The Canadian dollar found some support last week as crude oil prices stabilized around $55 per barrel, and manufacturing activity unexpectedly picked up in the past month.  The December Manufacturing Shipments data rose 1.7 percent month-on-month after the 1.3 percent drop in November.  The December increase came despite a 9.3 percent drop in petroleum and coal related activities.

That said, Bank of Canada Deputy Governor Anathe Cote is scheduled to speak on inflation expectations and monetary policy on Thursday.  The market is anticipating that the central bank will remain troubled by low energy prices and their drag on the growth.   The central bank is projecting the growth rate to slow further this year to near 2.0 percent, and inflation to remain well below the 2.0 percent target rate.

Therefore, if Bank of Canada Deputy Governor Cote hints at another rate cut in March in her speech on Thursday, then the Canadian dollar will likely find no support and venture lower.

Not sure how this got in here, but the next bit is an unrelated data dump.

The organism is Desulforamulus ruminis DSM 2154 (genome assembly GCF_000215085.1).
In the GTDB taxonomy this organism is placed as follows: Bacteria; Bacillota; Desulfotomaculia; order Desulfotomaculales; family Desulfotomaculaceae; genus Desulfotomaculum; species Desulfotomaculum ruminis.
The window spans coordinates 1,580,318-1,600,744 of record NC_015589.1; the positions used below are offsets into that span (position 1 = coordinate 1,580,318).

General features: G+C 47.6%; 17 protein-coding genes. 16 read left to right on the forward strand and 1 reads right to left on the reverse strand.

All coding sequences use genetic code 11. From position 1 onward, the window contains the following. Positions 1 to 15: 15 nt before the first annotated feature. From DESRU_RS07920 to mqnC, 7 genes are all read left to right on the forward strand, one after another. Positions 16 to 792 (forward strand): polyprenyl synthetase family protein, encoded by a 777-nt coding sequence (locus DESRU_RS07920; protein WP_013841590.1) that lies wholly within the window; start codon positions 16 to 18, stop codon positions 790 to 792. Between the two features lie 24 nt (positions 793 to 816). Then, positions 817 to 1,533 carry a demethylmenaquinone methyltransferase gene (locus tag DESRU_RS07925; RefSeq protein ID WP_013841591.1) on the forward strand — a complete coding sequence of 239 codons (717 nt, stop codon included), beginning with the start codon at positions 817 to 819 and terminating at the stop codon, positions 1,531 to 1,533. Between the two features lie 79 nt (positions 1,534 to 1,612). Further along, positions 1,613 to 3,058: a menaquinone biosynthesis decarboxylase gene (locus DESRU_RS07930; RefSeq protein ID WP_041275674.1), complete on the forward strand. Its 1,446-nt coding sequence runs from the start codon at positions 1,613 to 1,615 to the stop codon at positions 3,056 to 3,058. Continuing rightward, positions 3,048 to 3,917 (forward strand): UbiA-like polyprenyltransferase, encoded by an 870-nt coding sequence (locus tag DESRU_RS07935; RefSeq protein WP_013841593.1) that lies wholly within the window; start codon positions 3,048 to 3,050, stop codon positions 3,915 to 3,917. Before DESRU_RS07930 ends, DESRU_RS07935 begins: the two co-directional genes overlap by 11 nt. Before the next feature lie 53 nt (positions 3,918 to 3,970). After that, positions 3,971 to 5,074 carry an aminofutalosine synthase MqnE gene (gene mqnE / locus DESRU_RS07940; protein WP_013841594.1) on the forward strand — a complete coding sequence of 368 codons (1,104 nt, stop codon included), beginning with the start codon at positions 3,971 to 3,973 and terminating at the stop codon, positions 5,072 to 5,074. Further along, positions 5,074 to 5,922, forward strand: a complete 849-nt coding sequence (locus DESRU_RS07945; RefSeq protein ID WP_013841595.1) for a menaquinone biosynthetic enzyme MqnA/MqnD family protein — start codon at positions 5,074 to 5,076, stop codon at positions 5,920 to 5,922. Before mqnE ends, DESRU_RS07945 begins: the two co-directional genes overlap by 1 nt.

AUD: The Aussie dollar stumbles again

The Aussie dollar stumbled badly last week after the January employment report showed that the labor condition has worsened, and the Reserve Bank of Australia now has no choice but to lower the interest rate again during their next meeting in hopes of mitigating the negative effects of falling commodity prices and anemic export markets on the economy.

Full time employment fell by 28.1K in January, and the unemployment rate surged to the highest rate in 13 years to 6.4 percent from 6.1 percent in December.  Immediately following the report, the Aussie dollar plunged by a full percentage point against the major currencies and remained under pressure as there are no signs of quick turnaround in commodity prices and global recovery.

Australian futures market is pricing in about 70 percent probability of another rate cut by the Reserve Bank of Australia in March.  This move will further weaken the Aussie dollar since lower interest rates will make the currency less attractive for overseas investors to hold.

The January Reserve Bank meeting minute will be released overnight. There are no other major economic data or events scheduled for this week.